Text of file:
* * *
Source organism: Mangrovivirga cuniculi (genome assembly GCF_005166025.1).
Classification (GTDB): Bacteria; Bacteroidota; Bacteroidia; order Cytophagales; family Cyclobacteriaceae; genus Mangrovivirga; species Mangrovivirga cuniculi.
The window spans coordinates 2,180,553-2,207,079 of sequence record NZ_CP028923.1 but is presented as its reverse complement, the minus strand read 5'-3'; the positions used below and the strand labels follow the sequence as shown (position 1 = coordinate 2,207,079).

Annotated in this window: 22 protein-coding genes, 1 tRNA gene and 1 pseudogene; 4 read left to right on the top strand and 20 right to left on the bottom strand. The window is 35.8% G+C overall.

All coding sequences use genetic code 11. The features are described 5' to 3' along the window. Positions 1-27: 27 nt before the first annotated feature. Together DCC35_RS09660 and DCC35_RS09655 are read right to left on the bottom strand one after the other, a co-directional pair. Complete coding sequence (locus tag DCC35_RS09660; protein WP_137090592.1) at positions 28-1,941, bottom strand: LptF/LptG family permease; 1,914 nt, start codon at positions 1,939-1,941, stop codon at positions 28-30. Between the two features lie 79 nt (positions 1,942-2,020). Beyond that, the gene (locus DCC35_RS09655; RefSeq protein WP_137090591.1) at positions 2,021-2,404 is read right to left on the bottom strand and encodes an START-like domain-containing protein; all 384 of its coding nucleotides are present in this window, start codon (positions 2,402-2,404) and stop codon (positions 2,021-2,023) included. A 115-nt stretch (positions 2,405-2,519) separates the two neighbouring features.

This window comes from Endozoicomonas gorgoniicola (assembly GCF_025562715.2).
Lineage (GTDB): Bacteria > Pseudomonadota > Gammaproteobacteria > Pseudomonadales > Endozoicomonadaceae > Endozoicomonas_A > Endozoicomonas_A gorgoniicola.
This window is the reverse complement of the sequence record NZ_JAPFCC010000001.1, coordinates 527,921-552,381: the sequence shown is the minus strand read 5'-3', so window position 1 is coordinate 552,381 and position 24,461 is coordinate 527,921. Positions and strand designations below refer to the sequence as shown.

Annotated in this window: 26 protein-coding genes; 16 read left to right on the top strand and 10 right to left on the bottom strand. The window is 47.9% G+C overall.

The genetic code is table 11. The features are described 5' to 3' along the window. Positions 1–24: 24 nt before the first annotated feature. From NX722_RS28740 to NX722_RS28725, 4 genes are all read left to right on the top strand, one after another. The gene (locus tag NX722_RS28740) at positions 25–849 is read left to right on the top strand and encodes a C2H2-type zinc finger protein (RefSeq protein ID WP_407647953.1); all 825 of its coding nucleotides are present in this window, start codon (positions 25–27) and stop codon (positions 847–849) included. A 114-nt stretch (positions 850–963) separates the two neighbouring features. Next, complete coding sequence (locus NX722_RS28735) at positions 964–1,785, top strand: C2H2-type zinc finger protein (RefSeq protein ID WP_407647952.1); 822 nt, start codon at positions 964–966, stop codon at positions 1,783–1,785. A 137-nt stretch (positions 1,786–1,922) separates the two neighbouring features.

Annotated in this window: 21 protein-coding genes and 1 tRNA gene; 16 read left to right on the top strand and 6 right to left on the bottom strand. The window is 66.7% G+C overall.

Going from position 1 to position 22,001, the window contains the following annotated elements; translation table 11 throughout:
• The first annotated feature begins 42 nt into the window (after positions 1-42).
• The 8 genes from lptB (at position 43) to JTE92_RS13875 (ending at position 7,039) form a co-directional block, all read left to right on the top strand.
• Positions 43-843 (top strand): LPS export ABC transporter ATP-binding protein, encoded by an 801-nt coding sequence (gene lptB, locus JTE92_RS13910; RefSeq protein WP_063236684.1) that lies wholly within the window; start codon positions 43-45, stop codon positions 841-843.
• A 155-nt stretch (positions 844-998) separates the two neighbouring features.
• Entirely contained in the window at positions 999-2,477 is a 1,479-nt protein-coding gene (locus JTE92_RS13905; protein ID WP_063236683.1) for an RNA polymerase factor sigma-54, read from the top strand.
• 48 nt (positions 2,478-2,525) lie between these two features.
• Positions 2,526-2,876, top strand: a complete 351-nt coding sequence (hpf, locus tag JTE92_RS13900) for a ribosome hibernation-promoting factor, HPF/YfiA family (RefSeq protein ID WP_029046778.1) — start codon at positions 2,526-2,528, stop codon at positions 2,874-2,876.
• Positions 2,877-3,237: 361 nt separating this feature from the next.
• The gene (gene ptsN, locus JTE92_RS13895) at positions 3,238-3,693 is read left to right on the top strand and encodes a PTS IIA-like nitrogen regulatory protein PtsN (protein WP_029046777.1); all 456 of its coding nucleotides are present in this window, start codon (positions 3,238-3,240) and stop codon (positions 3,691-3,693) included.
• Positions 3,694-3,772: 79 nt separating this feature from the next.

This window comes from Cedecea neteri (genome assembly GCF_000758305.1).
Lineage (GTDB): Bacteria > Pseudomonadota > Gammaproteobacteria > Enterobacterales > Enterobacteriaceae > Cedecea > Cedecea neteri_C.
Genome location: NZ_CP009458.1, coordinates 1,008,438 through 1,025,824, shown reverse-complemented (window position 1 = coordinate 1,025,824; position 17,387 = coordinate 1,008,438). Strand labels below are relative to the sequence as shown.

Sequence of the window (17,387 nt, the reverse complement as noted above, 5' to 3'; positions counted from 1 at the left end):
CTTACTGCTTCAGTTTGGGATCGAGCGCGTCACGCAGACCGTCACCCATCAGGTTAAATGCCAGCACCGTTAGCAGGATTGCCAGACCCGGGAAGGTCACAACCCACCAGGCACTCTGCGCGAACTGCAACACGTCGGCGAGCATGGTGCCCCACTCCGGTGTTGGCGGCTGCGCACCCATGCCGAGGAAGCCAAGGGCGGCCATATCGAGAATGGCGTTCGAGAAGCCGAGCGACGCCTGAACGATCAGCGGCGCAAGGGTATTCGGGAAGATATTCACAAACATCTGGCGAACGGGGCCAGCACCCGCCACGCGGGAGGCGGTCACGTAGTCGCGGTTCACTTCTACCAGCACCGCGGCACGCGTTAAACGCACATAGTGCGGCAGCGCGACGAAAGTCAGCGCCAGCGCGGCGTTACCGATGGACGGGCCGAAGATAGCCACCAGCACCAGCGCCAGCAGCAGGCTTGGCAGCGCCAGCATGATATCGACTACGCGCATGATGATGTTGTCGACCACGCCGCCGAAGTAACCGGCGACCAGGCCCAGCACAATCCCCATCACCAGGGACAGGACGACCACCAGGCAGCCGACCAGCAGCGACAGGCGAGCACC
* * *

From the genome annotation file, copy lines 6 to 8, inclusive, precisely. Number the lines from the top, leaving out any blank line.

This window comes from Endozoicomonas gorgoniicola (assembly GCF_025562715.2).
Lineage (GTDB): Bacteria > Pseudomonadota > Gammaproteobacteria > Pseudomonadales > Endozoicomonadaceae > Endozoicomonas_A > Endozoicomonas_A gorgoniicola.
This window is the reverse complement of the sequence record NZ_JAPFCC010000001.1, coordinates 527,921-552,381: the sequence shown is the minus strand read 5'-3', so window position 1 is coordinate 552,381 and position 24,461 is coordinate 527,921. Positions and strand designations below refer to the sequence as shown.